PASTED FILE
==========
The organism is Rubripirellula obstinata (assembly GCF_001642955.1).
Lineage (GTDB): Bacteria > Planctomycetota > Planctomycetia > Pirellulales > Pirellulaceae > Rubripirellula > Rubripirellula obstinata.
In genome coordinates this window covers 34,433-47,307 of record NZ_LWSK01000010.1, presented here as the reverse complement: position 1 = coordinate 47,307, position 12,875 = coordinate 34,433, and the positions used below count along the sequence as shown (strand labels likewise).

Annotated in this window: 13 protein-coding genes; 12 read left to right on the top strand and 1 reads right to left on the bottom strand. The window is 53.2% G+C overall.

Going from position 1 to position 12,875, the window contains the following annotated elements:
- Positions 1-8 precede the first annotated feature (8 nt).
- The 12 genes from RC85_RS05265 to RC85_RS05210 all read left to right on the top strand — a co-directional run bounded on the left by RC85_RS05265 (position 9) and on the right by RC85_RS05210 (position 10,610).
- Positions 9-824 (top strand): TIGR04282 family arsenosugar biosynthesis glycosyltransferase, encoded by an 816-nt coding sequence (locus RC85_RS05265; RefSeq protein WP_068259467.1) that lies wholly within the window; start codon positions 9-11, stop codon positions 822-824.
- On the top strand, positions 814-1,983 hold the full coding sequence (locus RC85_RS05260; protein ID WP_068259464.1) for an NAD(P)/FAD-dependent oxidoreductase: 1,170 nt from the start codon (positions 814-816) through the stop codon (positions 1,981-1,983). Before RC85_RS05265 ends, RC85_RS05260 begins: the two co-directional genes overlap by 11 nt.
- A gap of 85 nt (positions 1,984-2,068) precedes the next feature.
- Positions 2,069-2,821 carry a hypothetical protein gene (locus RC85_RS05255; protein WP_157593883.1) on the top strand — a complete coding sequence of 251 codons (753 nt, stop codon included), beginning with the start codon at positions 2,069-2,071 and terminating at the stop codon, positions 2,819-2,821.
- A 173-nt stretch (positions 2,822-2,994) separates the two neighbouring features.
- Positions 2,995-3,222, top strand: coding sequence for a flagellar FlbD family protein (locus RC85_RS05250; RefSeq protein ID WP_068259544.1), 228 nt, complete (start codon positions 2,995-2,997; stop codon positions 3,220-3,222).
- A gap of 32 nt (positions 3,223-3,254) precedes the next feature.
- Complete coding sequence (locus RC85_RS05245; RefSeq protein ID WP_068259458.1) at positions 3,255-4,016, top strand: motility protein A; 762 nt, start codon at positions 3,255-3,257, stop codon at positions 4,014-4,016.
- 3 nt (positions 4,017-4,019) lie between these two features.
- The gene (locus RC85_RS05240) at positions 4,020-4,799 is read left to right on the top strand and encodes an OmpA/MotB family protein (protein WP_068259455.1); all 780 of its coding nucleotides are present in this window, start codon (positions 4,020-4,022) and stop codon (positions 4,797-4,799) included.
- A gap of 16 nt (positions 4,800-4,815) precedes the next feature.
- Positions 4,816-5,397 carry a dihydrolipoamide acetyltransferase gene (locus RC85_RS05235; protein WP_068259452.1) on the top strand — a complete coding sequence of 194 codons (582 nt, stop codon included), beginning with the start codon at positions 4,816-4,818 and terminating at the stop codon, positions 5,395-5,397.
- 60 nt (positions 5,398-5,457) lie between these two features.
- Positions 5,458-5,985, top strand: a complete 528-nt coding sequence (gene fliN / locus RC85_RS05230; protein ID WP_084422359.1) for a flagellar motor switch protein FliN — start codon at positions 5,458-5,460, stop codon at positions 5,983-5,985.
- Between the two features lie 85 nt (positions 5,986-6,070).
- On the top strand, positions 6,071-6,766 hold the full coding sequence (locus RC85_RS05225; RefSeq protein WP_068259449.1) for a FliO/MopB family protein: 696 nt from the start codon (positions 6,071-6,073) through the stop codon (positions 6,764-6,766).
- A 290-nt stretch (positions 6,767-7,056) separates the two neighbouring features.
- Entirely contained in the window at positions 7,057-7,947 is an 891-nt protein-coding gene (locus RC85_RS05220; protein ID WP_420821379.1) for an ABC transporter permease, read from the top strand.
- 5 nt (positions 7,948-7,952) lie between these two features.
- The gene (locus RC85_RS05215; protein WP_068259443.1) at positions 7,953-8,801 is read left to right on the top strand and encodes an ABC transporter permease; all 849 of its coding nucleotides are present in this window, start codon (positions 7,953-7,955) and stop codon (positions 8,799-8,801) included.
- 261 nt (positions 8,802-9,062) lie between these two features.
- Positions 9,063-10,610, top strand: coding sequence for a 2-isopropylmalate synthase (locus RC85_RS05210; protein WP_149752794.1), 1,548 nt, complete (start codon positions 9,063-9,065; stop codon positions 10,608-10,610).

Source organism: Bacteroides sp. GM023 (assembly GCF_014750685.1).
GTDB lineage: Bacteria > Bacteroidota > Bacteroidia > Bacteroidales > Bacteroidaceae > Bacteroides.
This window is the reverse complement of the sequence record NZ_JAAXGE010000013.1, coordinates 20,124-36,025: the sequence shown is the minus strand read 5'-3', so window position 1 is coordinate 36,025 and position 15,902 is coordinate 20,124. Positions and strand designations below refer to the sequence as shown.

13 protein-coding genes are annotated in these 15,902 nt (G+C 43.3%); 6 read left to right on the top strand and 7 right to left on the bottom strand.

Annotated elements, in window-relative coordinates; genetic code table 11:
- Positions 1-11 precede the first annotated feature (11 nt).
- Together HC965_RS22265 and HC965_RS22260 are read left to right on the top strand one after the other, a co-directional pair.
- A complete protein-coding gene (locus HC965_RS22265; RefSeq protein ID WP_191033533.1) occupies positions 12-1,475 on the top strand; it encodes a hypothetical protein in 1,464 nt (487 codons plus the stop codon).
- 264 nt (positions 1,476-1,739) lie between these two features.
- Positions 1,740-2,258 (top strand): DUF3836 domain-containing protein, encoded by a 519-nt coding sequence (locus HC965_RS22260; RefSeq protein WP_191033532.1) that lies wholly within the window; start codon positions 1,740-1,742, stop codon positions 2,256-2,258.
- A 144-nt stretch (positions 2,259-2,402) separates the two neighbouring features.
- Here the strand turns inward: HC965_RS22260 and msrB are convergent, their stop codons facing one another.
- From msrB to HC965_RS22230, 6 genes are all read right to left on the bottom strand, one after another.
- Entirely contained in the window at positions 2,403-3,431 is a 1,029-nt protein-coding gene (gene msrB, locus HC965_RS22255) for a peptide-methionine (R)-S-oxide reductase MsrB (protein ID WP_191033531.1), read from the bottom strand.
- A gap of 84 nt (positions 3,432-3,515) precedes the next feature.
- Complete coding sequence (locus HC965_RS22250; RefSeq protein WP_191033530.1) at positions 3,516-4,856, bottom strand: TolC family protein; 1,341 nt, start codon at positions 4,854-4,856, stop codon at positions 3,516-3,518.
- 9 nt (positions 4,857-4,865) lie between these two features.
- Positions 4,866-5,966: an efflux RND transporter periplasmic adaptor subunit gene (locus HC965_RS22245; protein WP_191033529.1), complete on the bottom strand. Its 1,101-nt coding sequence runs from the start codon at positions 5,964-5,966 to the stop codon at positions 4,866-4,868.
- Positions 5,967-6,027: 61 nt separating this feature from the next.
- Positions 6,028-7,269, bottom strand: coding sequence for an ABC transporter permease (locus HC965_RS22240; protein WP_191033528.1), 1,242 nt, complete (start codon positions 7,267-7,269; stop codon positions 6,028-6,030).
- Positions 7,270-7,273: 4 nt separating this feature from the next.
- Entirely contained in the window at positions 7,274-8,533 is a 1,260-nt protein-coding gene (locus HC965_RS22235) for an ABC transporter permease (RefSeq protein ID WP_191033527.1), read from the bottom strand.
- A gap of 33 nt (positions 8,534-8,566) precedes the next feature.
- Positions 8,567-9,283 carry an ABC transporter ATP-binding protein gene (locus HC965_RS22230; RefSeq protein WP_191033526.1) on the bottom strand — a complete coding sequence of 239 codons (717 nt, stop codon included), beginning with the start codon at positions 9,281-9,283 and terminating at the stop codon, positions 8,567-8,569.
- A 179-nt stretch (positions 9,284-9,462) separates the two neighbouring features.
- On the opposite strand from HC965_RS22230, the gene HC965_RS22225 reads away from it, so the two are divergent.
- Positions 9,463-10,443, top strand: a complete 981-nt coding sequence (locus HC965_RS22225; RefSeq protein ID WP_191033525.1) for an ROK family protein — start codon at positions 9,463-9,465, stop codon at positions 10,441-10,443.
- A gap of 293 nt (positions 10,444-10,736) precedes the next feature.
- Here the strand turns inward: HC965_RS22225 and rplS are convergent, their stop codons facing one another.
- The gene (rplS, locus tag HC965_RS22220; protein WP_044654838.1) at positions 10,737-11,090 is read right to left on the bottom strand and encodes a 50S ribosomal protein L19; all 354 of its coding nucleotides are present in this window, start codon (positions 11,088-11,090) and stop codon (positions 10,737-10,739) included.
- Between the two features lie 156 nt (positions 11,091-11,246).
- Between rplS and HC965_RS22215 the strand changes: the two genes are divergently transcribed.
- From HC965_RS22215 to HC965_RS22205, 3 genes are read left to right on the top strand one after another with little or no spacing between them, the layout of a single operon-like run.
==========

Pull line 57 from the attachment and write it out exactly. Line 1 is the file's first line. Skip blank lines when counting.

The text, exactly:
- A gap of 293 nt (positions 10,444-10,736) precedes the next feature.